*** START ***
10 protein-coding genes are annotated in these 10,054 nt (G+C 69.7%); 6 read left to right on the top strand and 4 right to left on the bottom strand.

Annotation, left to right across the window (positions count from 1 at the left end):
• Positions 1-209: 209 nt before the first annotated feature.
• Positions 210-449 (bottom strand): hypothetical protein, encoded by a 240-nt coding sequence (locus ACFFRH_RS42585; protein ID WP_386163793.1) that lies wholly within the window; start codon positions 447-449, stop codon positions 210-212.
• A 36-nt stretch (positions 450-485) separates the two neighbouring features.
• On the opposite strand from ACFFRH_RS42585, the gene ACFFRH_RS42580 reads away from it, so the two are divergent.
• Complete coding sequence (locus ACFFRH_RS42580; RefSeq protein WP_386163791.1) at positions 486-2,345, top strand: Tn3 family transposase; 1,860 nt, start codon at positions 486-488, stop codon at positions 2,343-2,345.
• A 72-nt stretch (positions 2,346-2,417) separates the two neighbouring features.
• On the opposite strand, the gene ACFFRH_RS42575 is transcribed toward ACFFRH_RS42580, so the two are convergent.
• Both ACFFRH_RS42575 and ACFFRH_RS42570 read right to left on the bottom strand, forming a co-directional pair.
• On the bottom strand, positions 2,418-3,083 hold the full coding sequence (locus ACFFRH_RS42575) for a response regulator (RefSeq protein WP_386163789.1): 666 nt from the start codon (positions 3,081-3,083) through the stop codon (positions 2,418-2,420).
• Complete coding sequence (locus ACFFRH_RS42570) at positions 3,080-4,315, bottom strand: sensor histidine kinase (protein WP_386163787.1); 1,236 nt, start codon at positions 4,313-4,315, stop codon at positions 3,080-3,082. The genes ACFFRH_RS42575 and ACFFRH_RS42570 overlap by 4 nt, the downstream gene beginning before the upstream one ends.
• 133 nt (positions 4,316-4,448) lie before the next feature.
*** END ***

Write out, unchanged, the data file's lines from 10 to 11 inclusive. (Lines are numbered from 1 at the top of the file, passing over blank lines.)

• Both ACFFRH_RS42575 and ACFFRH_RS42570 read right to left on the bottom strand, forming a co-directional pair.
• On the bottom strand, positions 2,418-3,083 hold the full coding sequence (locus ACFFRH_RS42575) for a response regulator (RefSeq protein WP_386163789.1): 666 nt from the start codon (positions 3,081-3,083) through the stop codon (positions 2,418-2,420).